PHOTO BY CAITLIN LEE
The Everly's amenities include a fourth-floor pool and a Jumbotron.
Tuesday was move-in day at Everly on the Loop — the pricey new high-rise on Delmar targeting students at Washington University and other nearby colleges. Complementary sushi from United Provisions and Insomnia cookies were just the start of amenities that greeted new residents.
Around 250 people were moving into their furnished apartments. Seventy-five more will join them next Monday, just a week before classes start at Wash U. That’s enough to fill about three-fourths of the building’s 428 bedrooms
, says Brant Pustay, a leasing and marketing specialist with Landmark Properties, which is managing the project on behalf of the Koman Group.
Management teams have hosted a variety of promotions over the recent months. Some marketed free food celebrating graduates at Chris Sommers’ nearby restaurants Pi and Zza
, while others offered new leasees a chance to win a $10,000 scholarship
. Landmark reached out Washington University students through mass emails to their school accounts. Students say freebies like Kaldi’s gift cards were handed out to them by Everly’s marketing team while traveling around campus.
Still, the units are significantly more pricey than almost anything else in the area: A studio will put you back $1,475 a month.
Construction workers, management staff and tenants filled the entrance on the summer afternoon. "We just moved in," says Jennifer Sun, a graduate student studying biomedical engineering at Washington University. She decided to rent at the Everly because she prefers newer construction and is attracted to the apartment style set-up, amenities and location.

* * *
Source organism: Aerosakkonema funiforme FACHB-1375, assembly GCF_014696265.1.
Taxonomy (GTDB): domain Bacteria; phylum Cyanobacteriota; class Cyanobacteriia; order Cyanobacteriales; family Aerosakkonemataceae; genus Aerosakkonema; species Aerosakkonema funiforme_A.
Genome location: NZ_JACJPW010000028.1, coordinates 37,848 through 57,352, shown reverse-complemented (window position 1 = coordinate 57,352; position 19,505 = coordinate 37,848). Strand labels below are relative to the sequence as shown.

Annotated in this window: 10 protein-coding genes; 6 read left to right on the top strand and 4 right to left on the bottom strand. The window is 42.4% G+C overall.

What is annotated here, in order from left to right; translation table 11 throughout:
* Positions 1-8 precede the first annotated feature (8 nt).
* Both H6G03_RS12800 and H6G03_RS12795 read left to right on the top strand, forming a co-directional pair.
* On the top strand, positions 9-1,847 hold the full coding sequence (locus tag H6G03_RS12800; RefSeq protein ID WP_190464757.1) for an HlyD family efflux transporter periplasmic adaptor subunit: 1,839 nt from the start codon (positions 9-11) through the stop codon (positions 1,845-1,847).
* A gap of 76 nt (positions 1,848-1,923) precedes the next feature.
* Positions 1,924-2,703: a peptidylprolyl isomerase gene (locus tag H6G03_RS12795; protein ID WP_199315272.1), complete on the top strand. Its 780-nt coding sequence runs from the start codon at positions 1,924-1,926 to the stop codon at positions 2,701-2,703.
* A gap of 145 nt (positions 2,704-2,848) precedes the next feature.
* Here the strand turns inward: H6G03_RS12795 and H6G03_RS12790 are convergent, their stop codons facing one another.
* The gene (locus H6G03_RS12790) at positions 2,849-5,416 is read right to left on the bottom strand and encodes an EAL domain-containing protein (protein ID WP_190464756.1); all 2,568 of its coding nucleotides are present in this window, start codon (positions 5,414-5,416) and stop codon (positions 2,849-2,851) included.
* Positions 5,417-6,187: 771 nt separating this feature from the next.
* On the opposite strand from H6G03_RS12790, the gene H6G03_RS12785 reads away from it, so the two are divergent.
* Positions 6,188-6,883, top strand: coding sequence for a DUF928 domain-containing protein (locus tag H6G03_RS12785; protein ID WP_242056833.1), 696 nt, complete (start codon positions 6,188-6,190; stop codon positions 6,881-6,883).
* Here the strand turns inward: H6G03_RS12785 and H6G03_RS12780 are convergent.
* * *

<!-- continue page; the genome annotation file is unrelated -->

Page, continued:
Despite no formal affiliation with any university, the majority of the Everly’s residents are students. The Koman Group did not respond to a request for a breakdown of which universities its tenants attend or provide the numbers of leases held by non-students and families with children.
In March, the Riverfront Times
reported that the room-by-room leasing structure and marketing campaign prioritizes college students over low-income families
, despite a sizable tax incentive package enabling the development. The Everly is one of a few privately-owned new builds and renovations in St. Louis with this model — part of a nationwide development trend targeting a young, affluent clientele.
In recent months, the Everly has offered discounted rates. Says Pustay, “Right now we are kinda depending on word of mouth.” The hope is that friends of residents will sign leases after visiting their friends’ new homes.
Some students weren’t interested. “I just thought it was ridiculous how expensive it was,” says Amy Chen, an undergraduate student at Washington University. “It was insulting that they thought that college students would easily spend that much money superfluously. All those luxuries seemed unnecessary. Also, the constant pandering to students became really annoying.” As St. Louis Magazine previously reported
, some students and city residents even took to social media demanding development subsidies prioritize affordable housing.
While construction is now complete in all the apartments, it continues on the facade but is expected to be completed soon. Pustay says Koman has not yet announced commercial tenants for the street-level shops, which are being built on a deferred schedule.
Scaffolding occupies a small corner of the otherwise pristine fourth-floor roof deck, which features a one-foot deep wading pool, an astroturf lawn, marble countertop flanked grills and a jumbotron for sports games. The floor also hosts a 24-hr gym and a tanning room residents can use once daily.
PHOTO BY CAITLIN LEE
A tanning bed offers free daily use to residents.